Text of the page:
open access

Vol 18, No 5 (2013)
Original research articles
Published online: 2013-09-01
Submitted: 2012-12-05
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Single high-dose vs. fractionated radiotherapy: Effects on plant growth rates

Marc Guedea, Antoni Castel, Marc Arnalte, Alex Mollera, Victor Muñoz, Ferran Guedea
DOI: 10.1016/j.rpor.2013.07.012
·
Rep Pract Oncol Radiother 2013;18(5):279-285.

open access

Vol 18, No 5 (2013)
Original research articles
Published online: 2013-09-01
Submitted: 2012-12-05

Abstract

Aim

To evaluate the differential effects of fractionated vs. high-dose radiotherapy on plant growth.

Background

Interest in hypofractionated radiotherapy has increased substantially in recent years as tumours (especially of the lung, prostate, and liver) can be irradiated with ever greater accuracy due to technological improvements. The effects of low-dose ionizing radiation on plant growth have been studied extensively, yet few studies have investigated the effect of high-dose, hypofractionated radiotherapy on plant growth development.

Materials and methods

A total of 150 plants from the genus Capsicum annuum were randomized to receive fractionated radiotherapy (5 doses of 10[[ce:hsp sp="0.25"/]]Gy each), single high-dose (SHD) radiotherapy (single 50[[ce:hsp sp="0.25"/]]Gy dose), or no radiotherapy (control group). Irradiation was delivered via linear accelerator and all samples were followed daily for 26 days to assess and compare daily growth.

Results

On day 26, plants in the control, fractionated, and SHD groups had grown to a mean height of 7.55[[ce:hsp sp="0.25"/]]cm, 4.32[[ce:hsp sp="0.25"/]]cm, and 2.94[[ce:hsp sp="0.25"/]]cm, respectively. These differences in overall growth were highly significant (P[[ce:hsp sp="0.25"/]]=[[ce:hsp sp="0.25"/]]0.005). The SHD group showed the least amount of growth.

Conclusions

SHD effectively stunts plant growth and development. Despite the evident differences between plant and animal cells, ionizing radiation is believed to work in a similar manner in all biological cells. These findings highlight the need to continue investigating the use of hypofractionated schemes in humans to improve cancer treatment outcomes.

Abstract

Aim

To evaluate the differential effects of fractionated vs. high-dose radiotherapy on plant growth.

Background

Interest in hypofractionated radiotherapy has increased substantially in recent years as tumours (especially of the lung, prostate, and liver) can be irradiated with ever greater accuracy due to technological improvements. The effects of low-dose ionizing radiation on plant growth have been studied extensively, yet few studies have investigated the effect of high-dose, hypofractionated radiotherapy on plant growth development.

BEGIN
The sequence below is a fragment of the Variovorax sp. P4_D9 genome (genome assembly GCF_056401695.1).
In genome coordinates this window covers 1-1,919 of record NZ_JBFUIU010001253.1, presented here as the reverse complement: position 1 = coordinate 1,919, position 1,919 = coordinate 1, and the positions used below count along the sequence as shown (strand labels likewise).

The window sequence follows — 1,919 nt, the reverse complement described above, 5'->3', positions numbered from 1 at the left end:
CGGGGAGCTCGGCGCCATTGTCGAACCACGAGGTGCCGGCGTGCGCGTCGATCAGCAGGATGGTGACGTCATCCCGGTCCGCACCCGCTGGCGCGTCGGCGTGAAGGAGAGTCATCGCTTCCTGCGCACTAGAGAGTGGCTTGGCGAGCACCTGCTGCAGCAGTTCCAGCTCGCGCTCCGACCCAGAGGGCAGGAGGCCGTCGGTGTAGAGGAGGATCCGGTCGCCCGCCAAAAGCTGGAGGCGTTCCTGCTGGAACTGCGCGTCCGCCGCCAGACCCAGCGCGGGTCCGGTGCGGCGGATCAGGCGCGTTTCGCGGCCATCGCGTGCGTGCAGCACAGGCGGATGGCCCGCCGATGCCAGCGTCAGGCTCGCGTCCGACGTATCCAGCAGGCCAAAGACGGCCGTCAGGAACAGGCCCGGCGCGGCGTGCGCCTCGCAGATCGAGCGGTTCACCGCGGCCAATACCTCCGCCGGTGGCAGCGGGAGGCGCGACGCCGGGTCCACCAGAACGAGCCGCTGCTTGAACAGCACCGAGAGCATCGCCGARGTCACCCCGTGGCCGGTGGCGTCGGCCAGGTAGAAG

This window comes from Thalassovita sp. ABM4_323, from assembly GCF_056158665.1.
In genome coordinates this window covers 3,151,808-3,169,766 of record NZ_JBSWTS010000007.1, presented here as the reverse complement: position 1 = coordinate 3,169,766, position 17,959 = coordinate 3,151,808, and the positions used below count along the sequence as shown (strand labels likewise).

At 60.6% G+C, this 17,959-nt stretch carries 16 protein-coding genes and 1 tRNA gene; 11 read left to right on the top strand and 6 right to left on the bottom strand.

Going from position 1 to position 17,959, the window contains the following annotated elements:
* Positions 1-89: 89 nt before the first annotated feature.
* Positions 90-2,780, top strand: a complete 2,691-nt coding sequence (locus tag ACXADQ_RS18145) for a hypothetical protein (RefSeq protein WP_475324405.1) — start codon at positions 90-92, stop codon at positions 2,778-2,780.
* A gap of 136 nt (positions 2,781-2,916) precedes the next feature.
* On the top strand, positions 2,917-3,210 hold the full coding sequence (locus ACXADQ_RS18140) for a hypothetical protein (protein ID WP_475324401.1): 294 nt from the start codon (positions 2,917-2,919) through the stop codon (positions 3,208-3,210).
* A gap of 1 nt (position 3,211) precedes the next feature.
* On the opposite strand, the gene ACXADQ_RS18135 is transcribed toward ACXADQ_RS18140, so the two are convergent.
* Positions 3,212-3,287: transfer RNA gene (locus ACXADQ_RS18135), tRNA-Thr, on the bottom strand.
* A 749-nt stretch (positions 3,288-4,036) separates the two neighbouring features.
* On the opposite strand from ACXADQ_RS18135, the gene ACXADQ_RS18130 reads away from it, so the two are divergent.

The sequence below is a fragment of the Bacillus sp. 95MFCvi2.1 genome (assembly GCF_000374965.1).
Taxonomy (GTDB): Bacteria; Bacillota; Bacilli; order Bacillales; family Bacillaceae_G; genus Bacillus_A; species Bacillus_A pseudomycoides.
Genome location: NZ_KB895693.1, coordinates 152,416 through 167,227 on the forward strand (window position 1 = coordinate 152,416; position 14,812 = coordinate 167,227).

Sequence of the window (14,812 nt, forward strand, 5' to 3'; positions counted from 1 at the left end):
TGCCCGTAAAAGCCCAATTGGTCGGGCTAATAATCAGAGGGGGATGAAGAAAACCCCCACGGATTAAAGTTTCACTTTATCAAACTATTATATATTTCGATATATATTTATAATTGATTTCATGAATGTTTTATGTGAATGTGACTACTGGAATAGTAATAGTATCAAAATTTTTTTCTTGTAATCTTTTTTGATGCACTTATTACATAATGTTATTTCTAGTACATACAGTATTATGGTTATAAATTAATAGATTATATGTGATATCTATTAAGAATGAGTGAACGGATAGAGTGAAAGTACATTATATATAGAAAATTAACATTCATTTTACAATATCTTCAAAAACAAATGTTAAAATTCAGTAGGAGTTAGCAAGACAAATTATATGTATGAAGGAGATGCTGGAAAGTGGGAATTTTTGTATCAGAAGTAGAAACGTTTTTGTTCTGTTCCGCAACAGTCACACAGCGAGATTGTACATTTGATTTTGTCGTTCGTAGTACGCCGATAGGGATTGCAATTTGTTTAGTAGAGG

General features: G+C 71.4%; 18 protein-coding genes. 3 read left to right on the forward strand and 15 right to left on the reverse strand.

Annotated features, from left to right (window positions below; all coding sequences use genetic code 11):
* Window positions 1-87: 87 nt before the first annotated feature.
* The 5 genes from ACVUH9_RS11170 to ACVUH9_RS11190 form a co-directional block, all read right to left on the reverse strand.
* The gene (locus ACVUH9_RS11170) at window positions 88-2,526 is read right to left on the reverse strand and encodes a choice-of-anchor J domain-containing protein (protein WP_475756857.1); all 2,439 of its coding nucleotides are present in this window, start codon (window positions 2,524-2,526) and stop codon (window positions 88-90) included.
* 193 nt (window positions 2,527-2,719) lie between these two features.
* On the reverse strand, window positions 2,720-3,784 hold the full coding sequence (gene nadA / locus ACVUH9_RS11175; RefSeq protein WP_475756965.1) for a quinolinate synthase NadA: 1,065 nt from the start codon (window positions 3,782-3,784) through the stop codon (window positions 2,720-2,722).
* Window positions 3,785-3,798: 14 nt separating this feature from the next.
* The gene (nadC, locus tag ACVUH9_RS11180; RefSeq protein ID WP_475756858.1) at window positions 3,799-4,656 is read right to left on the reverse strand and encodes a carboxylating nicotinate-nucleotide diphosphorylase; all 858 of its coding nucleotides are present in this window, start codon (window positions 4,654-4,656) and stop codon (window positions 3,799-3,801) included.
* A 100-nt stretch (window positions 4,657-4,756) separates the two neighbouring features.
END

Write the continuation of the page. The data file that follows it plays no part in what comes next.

Materials and methods

A total of 150 plants from the genus Capsicum annuum were randomized to receive fractionated radiotherapy (5 doses of 10[[ce:hsp sp="0.25"/]]Gy each), single high-dose (SHD) radiotherapy (single 50[[ce:hsp sp="0.25"/]]Gy dose), or no radiotherapy (control group). Irradiation was delivered via linear accelerator and all samples were followed daily for 26 days to assess and compare daily growth.

Results

On day 26, plants in the control, fractionated, and SHD groups had grown to a mean height of 7.55[[ce:hsp sp="0.25"/]]cm, 4.32[[ce:hsp sp="0.25"/]]cm, and 2.94[[ce:hsp sp="0.25"/]]cm, respectively. These differences in overall growth were highly significant (P[[ce:hsp sp="0.25"/]]=[[ce:hsp sp="0.25"/]]0.005). The SHD group showed the least amount of growth.

Conclusions

SHD effectively stunts plant growth and development. Despite the evident differences between plant and animal cells, ionizing radiation is believed to work in a similar manner in all biological cells. These findings highlight the need to continue investigating the use of hypofractionated schemes in humans to improve cancer treatment outcomes.

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Keywords

Hypofractionation; Single dose; Plants

About this article
Title

Single high-dose vs. fractionated radiotherapy: Effects on plant growth rates

Journal

Reports of Practical Oncology and Radiotherapy

Issue

Vol 18, No 5 (2013)

Pages

279-285

Published online

2013-09-01

DOI

10.1016/j.rpor.2013.07.012

Bibliographic record

Rep Pract Oncol Radiother 2013;18(5):279-285.

Keywords

Hypofractionation
Single dose
Plants

Authors

Marc Guedea
Antoni Castel
Marc Arnalte
Alex Mollera
Victor Muñoz
Ferran Guedea

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